Wisconsin will let the federal government set up a health insurance exchange required under the Patient Protection and Affordable Care Act.
Governor Scott Walker on Friday sent a letter to federal health officials stating that Wisconsin has opted against setting up a state-based exchange or working on one in partnership with the federal government. Instead, Walker said the state will defer to the federal government’s insurance exchange.
In a call with reporters, Walker said the decision was based on his view that the state-based exchanges are “state in name only,” because the federal government has the final decision over most of the key aspects of the system. The governor believes leaving control up to the federal government will help protect taxpayers from being forced to pay for decisions that will ultimately be out of their hands.
The governor admits the decision is not a guarantee taxpayers will be free from costs associated with setting up an exchange, noting that mandates from other federal programs have still been passed on to the states. He argues that not being a direct party could protect the state from immediate exposure though.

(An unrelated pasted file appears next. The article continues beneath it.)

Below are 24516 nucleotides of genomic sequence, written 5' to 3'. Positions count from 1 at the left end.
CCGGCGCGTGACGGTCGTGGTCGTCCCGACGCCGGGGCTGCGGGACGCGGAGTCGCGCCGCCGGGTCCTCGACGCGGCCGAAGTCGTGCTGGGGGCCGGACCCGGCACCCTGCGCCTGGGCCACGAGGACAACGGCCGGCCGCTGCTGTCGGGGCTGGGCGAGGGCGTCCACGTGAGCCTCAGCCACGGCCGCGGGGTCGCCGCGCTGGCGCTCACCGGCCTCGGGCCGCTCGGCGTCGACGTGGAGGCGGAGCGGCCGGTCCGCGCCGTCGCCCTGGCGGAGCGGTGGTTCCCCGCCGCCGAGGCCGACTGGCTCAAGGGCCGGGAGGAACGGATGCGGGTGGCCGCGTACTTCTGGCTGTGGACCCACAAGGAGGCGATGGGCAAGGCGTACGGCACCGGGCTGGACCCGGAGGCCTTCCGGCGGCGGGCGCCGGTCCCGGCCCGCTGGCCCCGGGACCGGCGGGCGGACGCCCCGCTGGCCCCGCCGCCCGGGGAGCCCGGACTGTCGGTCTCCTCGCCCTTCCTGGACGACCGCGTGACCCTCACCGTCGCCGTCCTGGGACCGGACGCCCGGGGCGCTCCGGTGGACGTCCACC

Critics accused the governor of bowing down to pressure from right-wing groups. Assembly Democratic Leader Peter Barca (D-Kenosha) said the decision “puts politics above health care for Wisconsin citizens,” while the Wisconsin Alliance for Women’s Health called it a “missed opportunity.”
Several Republicans and Tea Party groups have urged the governor to take steps to block implementation of the federal health care law. Even though Walker opposes “Obamacare,” he says the state will still comply with the law while going with the option that “provides the greatest amount of security, the greatest amount of protection, for the taxpayers of Wisconsin.”
AUDIO: Andrew Beckett reports (1:01)